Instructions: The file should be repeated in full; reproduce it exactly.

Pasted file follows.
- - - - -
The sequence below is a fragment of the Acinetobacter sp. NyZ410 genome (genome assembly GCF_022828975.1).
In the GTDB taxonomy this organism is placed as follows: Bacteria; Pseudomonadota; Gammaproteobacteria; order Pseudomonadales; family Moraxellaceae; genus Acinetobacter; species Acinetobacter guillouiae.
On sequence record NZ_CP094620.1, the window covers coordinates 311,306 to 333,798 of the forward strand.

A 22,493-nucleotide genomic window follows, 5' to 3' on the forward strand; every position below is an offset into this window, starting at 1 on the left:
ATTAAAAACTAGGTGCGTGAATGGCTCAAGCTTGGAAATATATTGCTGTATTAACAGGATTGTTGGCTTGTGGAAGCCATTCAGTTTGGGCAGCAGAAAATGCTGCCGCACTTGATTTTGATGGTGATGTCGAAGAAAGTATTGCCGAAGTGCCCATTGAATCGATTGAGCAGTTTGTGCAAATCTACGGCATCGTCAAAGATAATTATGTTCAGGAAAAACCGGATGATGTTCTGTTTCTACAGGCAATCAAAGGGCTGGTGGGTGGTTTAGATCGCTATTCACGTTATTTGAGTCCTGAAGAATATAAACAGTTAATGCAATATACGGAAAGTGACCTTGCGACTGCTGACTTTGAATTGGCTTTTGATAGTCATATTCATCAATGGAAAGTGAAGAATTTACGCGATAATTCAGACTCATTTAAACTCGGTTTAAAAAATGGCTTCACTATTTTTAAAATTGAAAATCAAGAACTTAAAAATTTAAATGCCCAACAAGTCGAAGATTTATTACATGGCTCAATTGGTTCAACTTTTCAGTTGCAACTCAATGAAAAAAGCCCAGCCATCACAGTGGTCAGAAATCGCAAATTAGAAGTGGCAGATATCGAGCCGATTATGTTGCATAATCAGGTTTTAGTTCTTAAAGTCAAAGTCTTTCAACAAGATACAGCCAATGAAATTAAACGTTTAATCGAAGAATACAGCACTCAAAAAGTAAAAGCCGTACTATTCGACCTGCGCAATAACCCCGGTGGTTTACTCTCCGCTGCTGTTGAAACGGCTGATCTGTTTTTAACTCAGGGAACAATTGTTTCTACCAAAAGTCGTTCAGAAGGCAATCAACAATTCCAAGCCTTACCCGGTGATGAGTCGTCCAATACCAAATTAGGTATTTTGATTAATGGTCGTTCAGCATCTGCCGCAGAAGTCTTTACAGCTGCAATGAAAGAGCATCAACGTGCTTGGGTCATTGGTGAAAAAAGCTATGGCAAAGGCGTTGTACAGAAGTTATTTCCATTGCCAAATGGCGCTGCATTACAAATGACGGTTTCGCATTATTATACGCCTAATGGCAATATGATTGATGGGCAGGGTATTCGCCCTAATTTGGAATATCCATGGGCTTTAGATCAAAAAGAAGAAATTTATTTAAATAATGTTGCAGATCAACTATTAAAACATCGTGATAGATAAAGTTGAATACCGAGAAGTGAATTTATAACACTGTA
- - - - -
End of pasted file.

The sequence below is a fragment of the Acinetobacter sp. NyZ410 genome (genome assembly GCF_022828975.1).
In the GTDB taxonomy this organism is placed as follows: Bacteria; Pseudomonadota; Gammaproteobacteria; order Pseudomonadales; family Moraxellaceae; genus Acinetobacter; species Acinetobacter guillouiae.
On sequence record NZ_CP094620.1, the window covers coordinates 311,306 to 333,798 of the forward strand.

A 22,493-nucleotide genomic window follows, 5' to 3' on the forward strand; every position below is an offset into this window, starting at 1 on the left:
ATTAAAAACTAGGTGCGTGAATGGCTCAAGCTTGGAAATATATTGCTGTATTAACAGGATTGTTGGCTTGTGGAAGCCATTCAGTTTGGGCAGCAGAAAATGCTGCCGCACTTGATTTTGATGGTGATGTCGAAGAAAGTATTGCCGAAGTGCCCATTGAATCGATTGAGCAGTTTGTGCAAATCTACGGCATCGTCAAAGATAATTATGTTCAGGAAAAACCGGATGATGTTCTGTTTCTACAGGCAATCAAAGGGCTGGTGGGTGGTTTAGATCGCTATTCACGTTATTTGAGTCCTGAAGAATATAAACAGTTAATGCAATATACGGAAAGTGACCTTGCGACTGCTGACTTTGAATTGGCTTTTGATAGTCATATTCATCAATGGAAAGTGAAGAATTTACGCGATAATTCAGACTCATTTAAACTCGGTTTAAAAAATGGCTTCACTATTTTTAAAATTGAAAATCAAGAACTTAAAAATTTAAATGCCCAACAAGTCGAAGATTTATTACATGGCTCAATTGGTTCAACTTTTCAGTTGCAACTCAATGAAAAAAGCCCAGCCATCACAGTGGTCAGAAATCGCAAATTAGAAGTGGCAGATATCGAGCCGATTATGTTGCATAATCAGGTTTTAGTTCTTAAAGTCAAAGTCTTTCAACAAGATACAGCCAATGAAATTAAACGTTTAATCGAAGAATACAGCACTCAAAAAGTAAAAGCCGTACTATTCGACCTGCGCAATAACCCCGGTGGTTTACTCTCCGCTGCTGTTGAAACGGCTGATCTGTTTTTAACTCAGGGAACAATTGTTTCTACCAAAAGTCGTTCAGAAGGCAATCAACAATTCCAAGCCTTACCCGGTGATGAGTCGTCCAATACCAAATTAGGTATTTTGATTAATGGTCGTTCAGCATCTGCCGCAGAAGTCTTTACAGCTGCAATGAAAGAGCATCAACGTGCTTGGGTCATTGGTGAAAAAAGCTATGGCAAAGGCGTTGTACAGAAGTTATTTCCATTGCCAAATGGCGCTGCATTACAAATGACGGTTTCGCATTATTATACGCCTAATGGCAATATGATTGATGGGCAGGGTATTCGCCCTAATTTGGAATATCCATGGGCTTTAGATCAAAAAGAAGAAATTTATTTAAATAATGTTGCAGATCAACTATTAAAACATCGTGATAGATAAAGTTGAATACCGAGAAGTGAATTTATAACACTGTA